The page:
The pandemic response, taxes and a fly on Vice President Mike Pence’s hair dominated reactions to the Vice-Presidential debate.
On Oct. 7 at the University of Utah at Salt Lake City, Vice President Pence and vice presidential Democratic Nominee Kamala Harris faced off on the debate stage. The debate was considered to have more importance in this election cycle than previous vice presidential debates.
Early on, a strong moment for Harris included an exchange over coronavirus response.
“On Jan. 28, the vice president and the president were informed about the nature of this pandemic,” Harris said. “And they knew what was happening and they didn’t tell you… They knew and they covered it up. The president said it was a hoax.”
Harris and Pence then proceeded to spar over possible future COVID-19 vaccines. When asked if she would take a vaccine released before the year was out, Harris said that if a vaccine is vocally supported by medical professionals like Dr. Anthony Fauci, the head of the National Institute of Allergy and Infectious Diseases, she would be the first in the line to take it.
Harris also said, “If Donald Trump tells us we should take it, I’m not taking it.” Pence took the opportunity to critique Harris’ rhetoric and disbelieve in an upcoming vaccine the Trump administration promised would be distributed soon.
“The fact that you continue to undermine public confidence in a vaccine… is unconscionable,” Pence said in response. “I ask you, stop playing politics with peoples’ lives.”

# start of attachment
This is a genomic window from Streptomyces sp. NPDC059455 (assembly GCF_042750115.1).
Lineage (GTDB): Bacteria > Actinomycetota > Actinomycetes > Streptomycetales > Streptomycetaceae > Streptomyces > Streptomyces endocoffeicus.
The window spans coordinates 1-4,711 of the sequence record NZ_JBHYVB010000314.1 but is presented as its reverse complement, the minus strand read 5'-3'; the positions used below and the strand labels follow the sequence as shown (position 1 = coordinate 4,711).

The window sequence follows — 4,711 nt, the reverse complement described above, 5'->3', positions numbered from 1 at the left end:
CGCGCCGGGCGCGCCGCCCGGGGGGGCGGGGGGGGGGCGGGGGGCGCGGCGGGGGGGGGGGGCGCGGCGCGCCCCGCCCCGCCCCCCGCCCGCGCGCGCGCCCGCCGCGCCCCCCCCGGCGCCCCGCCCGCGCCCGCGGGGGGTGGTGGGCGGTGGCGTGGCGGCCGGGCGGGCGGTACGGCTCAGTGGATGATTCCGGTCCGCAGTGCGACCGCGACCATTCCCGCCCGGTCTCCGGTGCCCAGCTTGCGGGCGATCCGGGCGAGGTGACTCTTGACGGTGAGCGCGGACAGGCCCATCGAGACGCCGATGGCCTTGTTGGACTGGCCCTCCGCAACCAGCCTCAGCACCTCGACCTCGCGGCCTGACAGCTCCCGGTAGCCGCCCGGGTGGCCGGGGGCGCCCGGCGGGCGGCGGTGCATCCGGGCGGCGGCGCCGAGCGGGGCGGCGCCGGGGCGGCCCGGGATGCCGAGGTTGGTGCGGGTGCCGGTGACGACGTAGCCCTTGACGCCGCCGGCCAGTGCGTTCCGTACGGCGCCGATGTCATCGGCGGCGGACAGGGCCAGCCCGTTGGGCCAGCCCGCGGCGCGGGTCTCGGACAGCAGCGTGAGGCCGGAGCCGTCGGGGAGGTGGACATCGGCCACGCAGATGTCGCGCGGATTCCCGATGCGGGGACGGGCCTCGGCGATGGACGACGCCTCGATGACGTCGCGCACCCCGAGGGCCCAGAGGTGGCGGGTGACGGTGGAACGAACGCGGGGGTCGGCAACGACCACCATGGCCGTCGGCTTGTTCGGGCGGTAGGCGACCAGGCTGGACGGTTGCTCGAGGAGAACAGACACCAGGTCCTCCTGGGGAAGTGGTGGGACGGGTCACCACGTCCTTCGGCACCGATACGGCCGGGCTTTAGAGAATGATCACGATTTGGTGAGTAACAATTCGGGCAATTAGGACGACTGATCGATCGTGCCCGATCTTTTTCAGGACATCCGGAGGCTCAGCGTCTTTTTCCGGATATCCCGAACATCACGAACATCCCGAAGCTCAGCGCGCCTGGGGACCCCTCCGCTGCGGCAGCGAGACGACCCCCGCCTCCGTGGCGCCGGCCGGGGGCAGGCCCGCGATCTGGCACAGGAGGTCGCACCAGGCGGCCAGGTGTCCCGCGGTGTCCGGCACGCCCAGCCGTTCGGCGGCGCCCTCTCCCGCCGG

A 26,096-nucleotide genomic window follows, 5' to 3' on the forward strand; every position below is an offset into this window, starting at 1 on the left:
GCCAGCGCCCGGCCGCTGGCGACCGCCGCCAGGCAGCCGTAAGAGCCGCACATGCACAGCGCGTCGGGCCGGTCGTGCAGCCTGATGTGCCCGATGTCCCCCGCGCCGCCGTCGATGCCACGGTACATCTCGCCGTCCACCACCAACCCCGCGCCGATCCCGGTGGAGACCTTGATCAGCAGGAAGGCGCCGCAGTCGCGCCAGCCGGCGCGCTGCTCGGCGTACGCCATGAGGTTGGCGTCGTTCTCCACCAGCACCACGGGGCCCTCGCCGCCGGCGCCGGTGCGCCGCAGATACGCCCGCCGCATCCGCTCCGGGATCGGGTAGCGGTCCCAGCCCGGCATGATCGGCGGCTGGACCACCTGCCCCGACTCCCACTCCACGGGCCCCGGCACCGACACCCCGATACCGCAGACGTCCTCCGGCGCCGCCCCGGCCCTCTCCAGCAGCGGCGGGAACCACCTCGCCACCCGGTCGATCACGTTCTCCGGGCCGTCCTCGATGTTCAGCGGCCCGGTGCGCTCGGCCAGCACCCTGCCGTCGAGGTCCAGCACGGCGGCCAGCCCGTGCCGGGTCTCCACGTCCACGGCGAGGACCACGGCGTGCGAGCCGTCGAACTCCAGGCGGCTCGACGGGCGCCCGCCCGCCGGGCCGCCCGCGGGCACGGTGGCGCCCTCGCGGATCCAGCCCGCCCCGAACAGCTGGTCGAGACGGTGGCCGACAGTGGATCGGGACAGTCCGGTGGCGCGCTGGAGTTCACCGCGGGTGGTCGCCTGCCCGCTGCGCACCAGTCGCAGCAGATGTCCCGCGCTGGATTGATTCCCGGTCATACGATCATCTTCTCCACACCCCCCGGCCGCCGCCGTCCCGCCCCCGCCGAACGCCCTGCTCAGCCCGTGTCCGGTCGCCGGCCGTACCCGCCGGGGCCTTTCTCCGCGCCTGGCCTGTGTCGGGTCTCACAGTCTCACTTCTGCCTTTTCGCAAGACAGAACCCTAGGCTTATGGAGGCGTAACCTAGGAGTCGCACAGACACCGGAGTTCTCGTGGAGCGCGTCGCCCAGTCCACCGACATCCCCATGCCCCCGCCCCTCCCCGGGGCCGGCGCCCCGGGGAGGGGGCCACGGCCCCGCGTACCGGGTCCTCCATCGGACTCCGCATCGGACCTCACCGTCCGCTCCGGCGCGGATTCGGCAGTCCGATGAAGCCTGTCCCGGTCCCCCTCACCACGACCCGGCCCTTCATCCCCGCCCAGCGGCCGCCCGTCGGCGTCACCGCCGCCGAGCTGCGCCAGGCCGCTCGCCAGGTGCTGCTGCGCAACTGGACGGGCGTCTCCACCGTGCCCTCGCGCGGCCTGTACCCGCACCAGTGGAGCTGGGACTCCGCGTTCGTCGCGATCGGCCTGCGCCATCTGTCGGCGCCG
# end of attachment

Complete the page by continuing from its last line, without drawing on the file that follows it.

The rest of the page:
Later into the debate, the vice president pressed Harris over taxes.
“Joe Biden said twice in the debate last week that he’s going to repeal the Trump tax cuts,” Pence said. “That was tax cuts that gave the average working family a $2,000 tax break every single year.”
Harris responded by saying the claim was untrue.
While the debate itself focused on serious topics, it was a common fly that ended up stealing the show on social media. In the middle of the debate, a fly landed on Vice President Pence’s hair and stuck around for two minutes. It was a brief moment of levity in an otherwise serious and professional debate, and would be the subject of many jokes across the internet.
“I thought it was funny it stayed up there for so long,” said Grand Valley State University student Nicholas Ford when reflecting on the singular moment from the debate. “He didn’t even notice it was there.”
Overall, the vice presidential debate had a much warmer reception than the presidential debate a few weeks prior. Speaking on National Public Radio, undecided voters were pleased that the vice presidential debate was much more civil and professional than its presidential counterpart.
This reaction was shared abroad as well. The BBC, a news media organization based in the United Kingdom, ran an article about worldwide reactions to the debate titled, “Global media relieved at ‘civil’ debate in the US.” It detailed how various news organizations, like Germany’s Die Welt and Danish Public Service Radio were pleased to see a more civil debate stage this time around.
Locally, Grand Valley State University students felt similarly.
“I’ve got to admire Senator Harris’s composure,” said student Allison Klimek. “I would say that this debate was one hundred percent more professional than the last one. You had your interrupting banter from both sides, but they handled it like adults. It was so much more professional, and it was very refreshing to see that.”
“The vice presidential debate was much better than the presidential debate,” said student Dustin Danckaert. “It was cohesive — comparatively speaking — and much better for seeing the candidate’s views, even if you already know the party lines. This debate was much better for getting a nuanced view of who we’re voting for.”